Also, as a rule of thumb. If you are writing code (like variables) and you think, mm, this looks like a lot of repetition/work there is probably a better/easier way to do it. Like using array’s :wink:

You just end up with something like

/* This code is to control a simple LED strip with 2 yellow LEDs on the sides, 6 red and blue LEDs inbetween those, and 5 clear LEDs inbetween those.
    -Made by Mike P. (Mike44449) */
#include <toneAC.h>
#include <Bounce2.h>

//The following variables are for the mode selection
const byte ModeButtonsMap[] = {51, 49, 47, 45};
Bounce modeButtons[sizeof(ModeButtonsMap)];
/* Don't need this
const int modeButton1 = 51;
const int modeButton2 = 49;
const int modeButton3 = 47;
const int modeButton4 = 45; */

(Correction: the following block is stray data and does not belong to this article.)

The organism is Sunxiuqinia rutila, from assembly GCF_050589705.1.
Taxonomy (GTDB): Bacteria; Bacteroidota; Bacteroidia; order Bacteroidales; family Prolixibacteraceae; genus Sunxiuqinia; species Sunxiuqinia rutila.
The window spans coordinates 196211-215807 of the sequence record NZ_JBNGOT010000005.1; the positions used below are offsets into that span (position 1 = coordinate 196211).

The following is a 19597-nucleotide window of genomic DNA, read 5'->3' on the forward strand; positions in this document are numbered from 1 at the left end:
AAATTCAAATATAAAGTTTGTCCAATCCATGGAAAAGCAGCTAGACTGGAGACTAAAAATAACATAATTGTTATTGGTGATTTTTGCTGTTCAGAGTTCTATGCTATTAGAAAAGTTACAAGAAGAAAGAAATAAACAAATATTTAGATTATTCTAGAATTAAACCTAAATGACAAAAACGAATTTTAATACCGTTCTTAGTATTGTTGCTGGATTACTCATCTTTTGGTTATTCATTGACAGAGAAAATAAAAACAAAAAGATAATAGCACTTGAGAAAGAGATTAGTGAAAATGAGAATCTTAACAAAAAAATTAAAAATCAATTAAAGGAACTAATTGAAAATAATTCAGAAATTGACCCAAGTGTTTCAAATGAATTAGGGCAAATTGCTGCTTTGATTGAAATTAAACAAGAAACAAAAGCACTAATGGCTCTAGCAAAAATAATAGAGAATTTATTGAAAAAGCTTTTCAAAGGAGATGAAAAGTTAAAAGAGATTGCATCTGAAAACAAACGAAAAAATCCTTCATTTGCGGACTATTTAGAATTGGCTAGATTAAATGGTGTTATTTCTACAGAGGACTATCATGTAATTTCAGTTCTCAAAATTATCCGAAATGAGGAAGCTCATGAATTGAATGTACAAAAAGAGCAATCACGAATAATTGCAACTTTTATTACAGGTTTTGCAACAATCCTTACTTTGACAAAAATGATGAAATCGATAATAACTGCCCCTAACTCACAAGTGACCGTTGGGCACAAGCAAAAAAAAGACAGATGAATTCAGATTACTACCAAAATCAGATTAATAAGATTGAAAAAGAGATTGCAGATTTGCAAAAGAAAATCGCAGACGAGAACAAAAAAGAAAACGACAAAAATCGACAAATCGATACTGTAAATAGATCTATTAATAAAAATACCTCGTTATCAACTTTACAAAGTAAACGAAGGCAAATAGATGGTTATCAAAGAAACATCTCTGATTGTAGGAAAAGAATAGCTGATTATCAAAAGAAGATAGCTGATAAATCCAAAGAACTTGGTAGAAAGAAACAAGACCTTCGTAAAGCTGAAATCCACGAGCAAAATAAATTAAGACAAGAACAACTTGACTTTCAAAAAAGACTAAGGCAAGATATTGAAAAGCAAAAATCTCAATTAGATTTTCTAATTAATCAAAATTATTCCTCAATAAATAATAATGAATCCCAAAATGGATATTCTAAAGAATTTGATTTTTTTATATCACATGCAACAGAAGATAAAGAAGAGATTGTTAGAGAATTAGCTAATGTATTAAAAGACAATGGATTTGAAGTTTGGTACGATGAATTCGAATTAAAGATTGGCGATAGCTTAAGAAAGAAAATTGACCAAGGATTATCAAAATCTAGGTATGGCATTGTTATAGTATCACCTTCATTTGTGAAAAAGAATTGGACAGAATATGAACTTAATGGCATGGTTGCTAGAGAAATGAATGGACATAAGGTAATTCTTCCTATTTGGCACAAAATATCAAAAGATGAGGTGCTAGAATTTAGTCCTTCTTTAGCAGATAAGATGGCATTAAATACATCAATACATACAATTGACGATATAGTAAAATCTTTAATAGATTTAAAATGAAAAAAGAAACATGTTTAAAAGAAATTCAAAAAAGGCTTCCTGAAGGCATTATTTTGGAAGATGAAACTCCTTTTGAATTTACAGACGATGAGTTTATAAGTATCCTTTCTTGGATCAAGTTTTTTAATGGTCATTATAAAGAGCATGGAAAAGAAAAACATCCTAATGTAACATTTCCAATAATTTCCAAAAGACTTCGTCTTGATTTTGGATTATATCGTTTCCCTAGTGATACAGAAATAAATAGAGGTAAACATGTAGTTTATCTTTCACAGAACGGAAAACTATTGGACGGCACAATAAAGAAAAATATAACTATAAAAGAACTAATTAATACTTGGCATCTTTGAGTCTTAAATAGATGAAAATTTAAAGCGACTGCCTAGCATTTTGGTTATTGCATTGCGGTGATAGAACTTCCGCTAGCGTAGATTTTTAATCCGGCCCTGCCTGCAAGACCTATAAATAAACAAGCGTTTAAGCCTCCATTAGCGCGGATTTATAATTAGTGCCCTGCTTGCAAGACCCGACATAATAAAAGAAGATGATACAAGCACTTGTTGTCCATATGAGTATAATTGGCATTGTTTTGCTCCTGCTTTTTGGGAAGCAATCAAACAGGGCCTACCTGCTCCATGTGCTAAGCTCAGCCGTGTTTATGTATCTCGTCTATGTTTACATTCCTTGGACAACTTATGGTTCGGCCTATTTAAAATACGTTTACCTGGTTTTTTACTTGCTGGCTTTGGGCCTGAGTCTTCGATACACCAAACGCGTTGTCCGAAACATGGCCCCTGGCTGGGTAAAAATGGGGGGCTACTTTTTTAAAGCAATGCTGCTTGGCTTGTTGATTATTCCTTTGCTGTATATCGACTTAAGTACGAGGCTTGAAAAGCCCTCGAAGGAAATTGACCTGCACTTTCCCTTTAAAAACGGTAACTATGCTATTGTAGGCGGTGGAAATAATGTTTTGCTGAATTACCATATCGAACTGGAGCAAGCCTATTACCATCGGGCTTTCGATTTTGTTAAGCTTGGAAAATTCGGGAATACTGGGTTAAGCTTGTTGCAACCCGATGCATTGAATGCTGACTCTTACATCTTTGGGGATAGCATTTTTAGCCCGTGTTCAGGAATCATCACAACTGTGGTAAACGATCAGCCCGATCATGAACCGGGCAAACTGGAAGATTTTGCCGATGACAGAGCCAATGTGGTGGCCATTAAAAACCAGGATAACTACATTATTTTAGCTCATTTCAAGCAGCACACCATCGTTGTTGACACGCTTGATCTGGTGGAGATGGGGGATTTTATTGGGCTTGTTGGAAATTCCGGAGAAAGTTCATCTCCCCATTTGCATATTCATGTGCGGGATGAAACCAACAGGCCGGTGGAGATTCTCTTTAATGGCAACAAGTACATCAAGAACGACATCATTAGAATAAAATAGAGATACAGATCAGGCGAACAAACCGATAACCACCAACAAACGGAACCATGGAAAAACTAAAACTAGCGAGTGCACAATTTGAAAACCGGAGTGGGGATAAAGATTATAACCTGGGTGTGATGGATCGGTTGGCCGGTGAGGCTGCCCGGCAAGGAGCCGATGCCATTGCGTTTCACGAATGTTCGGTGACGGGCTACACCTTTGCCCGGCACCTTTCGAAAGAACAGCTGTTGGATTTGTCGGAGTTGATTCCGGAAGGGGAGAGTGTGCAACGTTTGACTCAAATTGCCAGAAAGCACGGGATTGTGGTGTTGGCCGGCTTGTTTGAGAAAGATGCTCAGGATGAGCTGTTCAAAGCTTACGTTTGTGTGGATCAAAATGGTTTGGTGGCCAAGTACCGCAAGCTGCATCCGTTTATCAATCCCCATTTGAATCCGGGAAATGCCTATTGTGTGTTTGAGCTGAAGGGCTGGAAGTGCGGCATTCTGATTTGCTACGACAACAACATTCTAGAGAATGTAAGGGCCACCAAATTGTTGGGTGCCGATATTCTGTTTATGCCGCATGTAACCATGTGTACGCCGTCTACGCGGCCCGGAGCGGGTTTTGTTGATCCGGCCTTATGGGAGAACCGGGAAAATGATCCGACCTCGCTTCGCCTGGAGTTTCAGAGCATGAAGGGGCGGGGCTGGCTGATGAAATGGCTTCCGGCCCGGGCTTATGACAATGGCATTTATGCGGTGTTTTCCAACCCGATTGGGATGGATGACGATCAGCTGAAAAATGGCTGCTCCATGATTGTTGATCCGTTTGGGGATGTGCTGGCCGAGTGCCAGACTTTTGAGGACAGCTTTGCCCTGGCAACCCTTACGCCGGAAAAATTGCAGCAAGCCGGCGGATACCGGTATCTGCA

//The following variables are for the debug keyboard
const byte KeyboardMap[] = {A7, A6, A5, A4, A3, A2, A1, A0};
Bounce keyboard[sizeof(KeyboardMap)];
#define LYB	0
#define RYB	1
#define YB	2
#define RB	3
#define WB	4
#define BB	5
#define ACB	6
#define IMB	7

//made the following list a lot smaller ;)
//The following is the ON indicator light
const byte powerOnLED = 53;
//The following is for the LED strip
const byte ly[] = {22, 23, 14, 42};
const byte red[] = {24, 25, 26, 27, 28, 29};
const byte clear[] = {30, 31, 32, 33, 35};
const byte blue[] = {35, 36, 37, 38, 49, 40};
//ButtonState Components
/* Are now gone :p

void setup() {
  // put your setup code here, to run once:
  //Turn on the green power LED
  //Label all inputs/outputs as so:
  //Mode buttons
  for(byte i = 0; i < sizeof(ModeButtonsMap); i++){
    pinMode(ModeButtonsMap[i], INPUT_PULLUP);
  //Debug Keyboard
  for(byte i = 0; i < sizeof(KeyboardMap); i++){
    pinMode(KeyboardMap, INPUT_PULLUP);
  for(byte i = 0; i < sizeof(ly); i++){
    pinMode(ly[i]. OUTPUT);
  for(byte i = 0; i < sizeof(red); i++){
    pinMode(red[i]. OUTPUT);
  for(byte i = 0; i < sizeof(clear); i++){
    pinMode(clear[i]. OUTPUT);
  for(byte i = 0; i < sizeof(blue); i++){
    pinMode(blue[i]. OUTPUT);

void loop() {